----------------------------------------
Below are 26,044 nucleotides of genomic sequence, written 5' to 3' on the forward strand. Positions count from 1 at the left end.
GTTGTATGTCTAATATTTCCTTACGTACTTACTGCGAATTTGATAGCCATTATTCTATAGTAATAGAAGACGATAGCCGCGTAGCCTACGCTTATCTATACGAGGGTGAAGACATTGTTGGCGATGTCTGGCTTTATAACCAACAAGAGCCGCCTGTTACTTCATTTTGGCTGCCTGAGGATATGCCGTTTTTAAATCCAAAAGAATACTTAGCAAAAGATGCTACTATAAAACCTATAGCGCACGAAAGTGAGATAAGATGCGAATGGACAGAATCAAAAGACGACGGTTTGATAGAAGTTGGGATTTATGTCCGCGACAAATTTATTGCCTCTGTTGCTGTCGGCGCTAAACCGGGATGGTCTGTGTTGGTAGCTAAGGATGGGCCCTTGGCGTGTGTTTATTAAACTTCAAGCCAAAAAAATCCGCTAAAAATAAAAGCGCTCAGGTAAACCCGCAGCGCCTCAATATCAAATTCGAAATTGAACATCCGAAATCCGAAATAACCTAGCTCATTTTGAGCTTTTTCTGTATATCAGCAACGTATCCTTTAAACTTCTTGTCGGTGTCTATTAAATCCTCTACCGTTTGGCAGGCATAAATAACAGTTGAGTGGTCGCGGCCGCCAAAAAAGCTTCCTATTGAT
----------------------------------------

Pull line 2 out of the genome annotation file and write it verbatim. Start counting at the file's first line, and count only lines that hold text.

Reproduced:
GTTGTATGTCTAATATTTCCTTACGTACTTACTGCGAATTTGATAGCCATTATTCTATAGTAATAGAAGACGATAGCCGCGTAGCCTACGCTTATCTATACGAGGGTGAAGACATTGTTGGCGATGTCTGGCTTTATAACCAACAAGAGCCGCCTGTTACTTCATTTTGGCTGCCTGAGGATATGCCGTTTTTAAATCCAAAAGAATACTTAGCAAAAGATGCTACTATAAAACCTATAGCGCACGAAAGTGAGATAAGATGCGAATGGACAGAATCAAAAGACGACGGTTTGATAGAAGTTGGGATTTATGTCCGCGACAAATTTATTGCCTCTGTTGCTGTCGGCGCTAAACCGGGATGGTCTGTGTTGGTAGCTAAGGATGGGCCCTTGGCGTGTGTTTATTAAACTTCAAGCCAAAAAAATCCGCTAAAAATAAAAGCGCTCAGGTAAACCCGCAGCGCCTCAATATCAAATTCGAAATTGAACATCCGAAATCCGAAATAACCTAGCTCATTTTGAGCTTTTTCTGTATATCAGCAACGTATCCTTTAAACTTCTTGTCGGTGTCTATTAAATCCTCTACCGTTTGGCAGGCATAAATAACAGTTGAGTGGTCGCGGCCGCCAAAAAAGCTTCCTATTGAT